Rebuttal of arguments currently used by DWP for changes made to AtW
There are regular arguments that Access to Work rely on to justify the changes being made to the Access to Work (AtW) scheme. We would like to address each of these here.
Fraud/AtW administrative issues:
Access to Work fraud is often cited as a reason for needing to change the system. According to statistics printed in 2014, provided anecdotally by AtW officials (https://www.disabilityrightsuk.org/news/2014/January/appdg-meets-Mike-penning), fraud stands at less than half percent (0.3%). Current DWP published statistics on fraud do not include any data on AtW.
The administrative system the scheme uses is wide open to fraud (read article here). This has been raised by BSL/English interpreters on several occasions since 2013 directly with AtW officials. Deaf clients and interpreters were anxious that they might unwittingly get caught up in fraud and requested guidance and procedures they could follow in order to safeguard themselves. This was never provided by AtW. (Further reading available at bottom of post, see links 1-3).
More recently, the National Union of British Sign Language Interpreters (NUBSLI) have tried to sort out numerous problems with the payment system with AtW (further reading available at bottom of post, see links 4 – 5), which highlighted the lack of any robust financial controls. Some of the issues raised were: no remittance advice being received, payments being revived with no invoice numbers meaning no reconciliation could be done, partial/under/over payment of invoices. Further to this, interpreters who have been owed money have not been paid statutory late payment fees (the government have been in breech or their own rules). A Freedom of Information request asking for the internal audit recommendations made on the scheme was refused on the basis of public interest and is in the process of being appealed.
The system used, is not accessible. AtW have recently stated that they have moved over to a digital system, however no one we are aware of has been offered or is using this.
Due to the lack of accessibility of the claims process, many claimants rely on the support of others to complete their forms. They are being asked to sign something that they do not know is correct or not. Similarly, Deaf claimants are being asked to enter into a contractual relationship with interpreters without understanding this. If AtW doesn’t pay then they are personally liable for any interpreters fees. Many deaf people aren’t aware of this. It is only good will that has prevented interpreters taking Deaf people to small claims court. The government has taken advantage of AtW being a discretionary grant and the arrangements place deaf and disabled people at risk.
AtW say they have only received eight complaints during September (2017). According to an FOI response: “The reconsideration process applies to decisions and the complaints process applies to other aspects of our service delivery as explained in the answer to FOI 3293. If a customer is unhappy with a decision they should request a reconsideration or, for example, if they are unhappy with the service they received they should complain. Once the reconsideration process is complete a customer cannot make a complaint about the decision at tier one or two”.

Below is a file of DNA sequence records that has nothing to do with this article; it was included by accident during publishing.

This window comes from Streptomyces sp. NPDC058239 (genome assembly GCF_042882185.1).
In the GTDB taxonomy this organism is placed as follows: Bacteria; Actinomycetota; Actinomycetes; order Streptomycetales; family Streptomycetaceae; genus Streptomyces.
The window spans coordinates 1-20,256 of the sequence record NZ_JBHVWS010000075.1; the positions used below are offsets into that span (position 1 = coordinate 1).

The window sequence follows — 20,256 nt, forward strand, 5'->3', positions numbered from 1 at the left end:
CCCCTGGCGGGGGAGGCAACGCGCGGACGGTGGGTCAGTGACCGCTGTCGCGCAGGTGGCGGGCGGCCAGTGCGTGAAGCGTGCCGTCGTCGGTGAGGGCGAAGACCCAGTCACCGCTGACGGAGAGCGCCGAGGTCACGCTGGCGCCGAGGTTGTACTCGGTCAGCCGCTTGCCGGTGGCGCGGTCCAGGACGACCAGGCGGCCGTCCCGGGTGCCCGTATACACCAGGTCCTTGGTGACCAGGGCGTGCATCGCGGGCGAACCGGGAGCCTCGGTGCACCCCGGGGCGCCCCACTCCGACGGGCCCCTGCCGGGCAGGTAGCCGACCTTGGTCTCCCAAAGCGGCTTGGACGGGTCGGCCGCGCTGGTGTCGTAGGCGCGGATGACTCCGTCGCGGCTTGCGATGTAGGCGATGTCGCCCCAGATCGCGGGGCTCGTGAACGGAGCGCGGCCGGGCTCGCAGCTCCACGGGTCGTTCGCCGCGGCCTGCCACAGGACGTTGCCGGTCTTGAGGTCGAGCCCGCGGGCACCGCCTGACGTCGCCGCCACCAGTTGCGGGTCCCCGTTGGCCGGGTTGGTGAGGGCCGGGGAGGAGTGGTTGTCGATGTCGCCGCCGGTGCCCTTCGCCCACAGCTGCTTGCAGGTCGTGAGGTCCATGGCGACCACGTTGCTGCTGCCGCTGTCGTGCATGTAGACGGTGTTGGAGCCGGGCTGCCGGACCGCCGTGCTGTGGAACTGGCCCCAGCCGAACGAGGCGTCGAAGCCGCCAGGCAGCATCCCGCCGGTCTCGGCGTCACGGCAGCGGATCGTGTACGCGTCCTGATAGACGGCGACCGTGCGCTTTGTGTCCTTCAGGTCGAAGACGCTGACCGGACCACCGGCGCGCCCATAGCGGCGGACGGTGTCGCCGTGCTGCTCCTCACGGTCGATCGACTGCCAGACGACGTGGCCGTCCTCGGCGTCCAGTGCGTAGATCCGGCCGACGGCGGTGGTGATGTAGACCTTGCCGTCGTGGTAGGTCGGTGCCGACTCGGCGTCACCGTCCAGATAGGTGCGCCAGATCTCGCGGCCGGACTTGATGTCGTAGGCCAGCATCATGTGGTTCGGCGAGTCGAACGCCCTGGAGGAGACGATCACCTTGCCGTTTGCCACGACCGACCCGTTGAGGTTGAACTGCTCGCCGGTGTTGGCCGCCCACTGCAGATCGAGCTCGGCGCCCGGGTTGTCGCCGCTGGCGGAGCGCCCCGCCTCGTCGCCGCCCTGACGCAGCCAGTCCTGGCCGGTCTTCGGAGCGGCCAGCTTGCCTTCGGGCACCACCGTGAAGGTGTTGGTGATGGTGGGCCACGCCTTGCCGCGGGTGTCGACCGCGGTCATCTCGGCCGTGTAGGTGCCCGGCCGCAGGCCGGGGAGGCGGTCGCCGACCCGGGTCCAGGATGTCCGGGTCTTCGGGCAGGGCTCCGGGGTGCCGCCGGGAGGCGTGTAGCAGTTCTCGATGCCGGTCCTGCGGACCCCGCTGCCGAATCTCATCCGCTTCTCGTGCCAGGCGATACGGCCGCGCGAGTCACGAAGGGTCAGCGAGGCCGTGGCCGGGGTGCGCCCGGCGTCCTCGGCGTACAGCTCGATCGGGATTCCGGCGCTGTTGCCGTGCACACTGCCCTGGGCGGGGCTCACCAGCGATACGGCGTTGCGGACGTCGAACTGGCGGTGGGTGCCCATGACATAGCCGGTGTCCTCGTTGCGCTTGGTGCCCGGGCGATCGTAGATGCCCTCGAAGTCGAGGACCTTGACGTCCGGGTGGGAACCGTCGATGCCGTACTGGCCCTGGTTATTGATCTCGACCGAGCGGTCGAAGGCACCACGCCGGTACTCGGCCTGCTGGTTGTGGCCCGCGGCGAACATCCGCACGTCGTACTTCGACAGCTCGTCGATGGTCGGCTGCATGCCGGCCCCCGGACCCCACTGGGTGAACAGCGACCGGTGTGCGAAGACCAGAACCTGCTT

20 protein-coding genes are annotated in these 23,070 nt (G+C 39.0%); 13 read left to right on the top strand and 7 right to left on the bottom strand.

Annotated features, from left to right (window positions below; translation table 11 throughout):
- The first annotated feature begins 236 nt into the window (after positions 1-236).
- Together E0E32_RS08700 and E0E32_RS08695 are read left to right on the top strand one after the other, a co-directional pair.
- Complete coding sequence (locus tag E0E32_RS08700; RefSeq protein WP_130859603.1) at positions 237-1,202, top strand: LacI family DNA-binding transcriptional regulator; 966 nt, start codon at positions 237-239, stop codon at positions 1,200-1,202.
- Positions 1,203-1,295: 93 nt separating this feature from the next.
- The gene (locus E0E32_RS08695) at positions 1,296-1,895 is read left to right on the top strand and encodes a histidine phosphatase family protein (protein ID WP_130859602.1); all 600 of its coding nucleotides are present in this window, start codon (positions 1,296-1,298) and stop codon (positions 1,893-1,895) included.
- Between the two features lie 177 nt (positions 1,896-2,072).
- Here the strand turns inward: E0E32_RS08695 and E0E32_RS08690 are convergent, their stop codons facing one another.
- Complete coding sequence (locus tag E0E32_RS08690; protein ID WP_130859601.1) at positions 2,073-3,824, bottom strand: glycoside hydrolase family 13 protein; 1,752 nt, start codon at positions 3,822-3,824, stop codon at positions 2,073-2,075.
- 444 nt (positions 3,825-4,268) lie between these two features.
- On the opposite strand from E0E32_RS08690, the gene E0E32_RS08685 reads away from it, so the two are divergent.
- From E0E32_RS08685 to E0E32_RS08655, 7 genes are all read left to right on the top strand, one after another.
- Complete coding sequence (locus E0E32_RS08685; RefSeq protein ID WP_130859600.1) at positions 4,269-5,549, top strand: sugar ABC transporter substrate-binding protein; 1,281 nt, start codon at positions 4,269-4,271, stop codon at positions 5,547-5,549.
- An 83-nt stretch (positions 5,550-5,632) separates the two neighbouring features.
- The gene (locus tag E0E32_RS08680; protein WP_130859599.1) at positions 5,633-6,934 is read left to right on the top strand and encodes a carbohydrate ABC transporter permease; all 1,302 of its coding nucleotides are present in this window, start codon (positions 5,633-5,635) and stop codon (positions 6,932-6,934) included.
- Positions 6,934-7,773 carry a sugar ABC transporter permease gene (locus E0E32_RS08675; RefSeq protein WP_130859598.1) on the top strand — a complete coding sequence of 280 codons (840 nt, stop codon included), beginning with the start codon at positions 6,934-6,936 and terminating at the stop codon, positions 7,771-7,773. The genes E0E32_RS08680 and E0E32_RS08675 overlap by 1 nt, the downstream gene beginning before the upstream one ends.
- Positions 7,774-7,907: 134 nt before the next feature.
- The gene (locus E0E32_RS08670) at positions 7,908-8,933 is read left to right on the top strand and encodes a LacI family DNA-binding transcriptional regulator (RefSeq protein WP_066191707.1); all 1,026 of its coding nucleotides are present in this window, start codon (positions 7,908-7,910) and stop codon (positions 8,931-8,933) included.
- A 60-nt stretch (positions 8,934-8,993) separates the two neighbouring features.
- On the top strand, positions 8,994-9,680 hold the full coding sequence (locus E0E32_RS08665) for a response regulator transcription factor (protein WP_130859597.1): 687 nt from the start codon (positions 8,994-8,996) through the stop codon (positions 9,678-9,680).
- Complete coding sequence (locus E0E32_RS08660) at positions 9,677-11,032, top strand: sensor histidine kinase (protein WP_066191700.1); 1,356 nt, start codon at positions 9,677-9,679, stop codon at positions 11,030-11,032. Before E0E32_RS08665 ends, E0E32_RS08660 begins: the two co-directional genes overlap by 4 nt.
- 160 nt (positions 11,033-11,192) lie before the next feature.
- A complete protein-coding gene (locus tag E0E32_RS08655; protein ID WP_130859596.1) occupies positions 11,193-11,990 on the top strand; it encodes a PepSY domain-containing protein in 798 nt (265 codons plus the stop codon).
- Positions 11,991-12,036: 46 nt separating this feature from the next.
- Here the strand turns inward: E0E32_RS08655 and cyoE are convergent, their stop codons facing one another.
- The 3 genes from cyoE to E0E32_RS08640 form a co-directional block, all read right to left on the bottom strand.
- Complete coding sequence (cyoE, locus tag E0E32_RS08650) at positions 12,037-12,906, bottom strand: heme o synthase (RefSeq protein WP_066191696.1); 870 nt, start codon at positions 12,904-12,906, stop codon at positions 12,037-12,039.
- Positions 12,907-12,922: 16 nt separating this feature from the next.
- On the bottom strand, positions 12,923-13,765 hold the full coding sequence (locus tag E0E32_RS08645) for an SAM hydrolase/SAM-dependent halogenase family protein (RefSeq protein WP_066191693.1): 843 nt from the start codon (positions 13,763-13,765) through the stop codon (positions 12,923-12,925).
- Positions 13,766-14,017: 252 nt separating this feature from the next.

“Reconsideration” is in itself a claimant making a complaint about the level of award they have been offered, yet these figures are not made available. Again, an FOI has been submitted and we are awaiting a response.
The cap being introduced is considered reasonable by AtW who say that no one person should receive in support costs more than one and a half times the average worker’s salary. They believe that by limiting the support rewarded to each individual they can “invest in reaching more people”.
There are several problems with this:
• It disproportionately impacts people who have higher support needs and is therefore discriminatory in nature.
• It limits AtW users ability to progress in their careers and creates a glass ceiling. Deaf and disabled people should not be disadvantaged by their access needs and have the right to be ambitious.
• Successful Deaf and disabled professionals encourages others to enter the job market.
• The government is encouraging people to take jobs that are manual or unskilled setting the disability movement back 30 years, when deaf job clubs were used.
It is widely accepted that Access to Work brings the treasury a return on investment. (See the Sayce report and the select committee report into AtW). Whilst the amount has been contentious, this fact has never been shown to be untrue.
Therefore the argument that reducing support will serve more people simply does not follow. The scheme does not impact on the governments spend, in fact it brings money in. It is for this reason that more people should be encouraged to use the scheme.
- DWP finance meeting 8 February 2016
- Meeting with DWP 16 November 2015
- NUBSLI evidence to Select Committee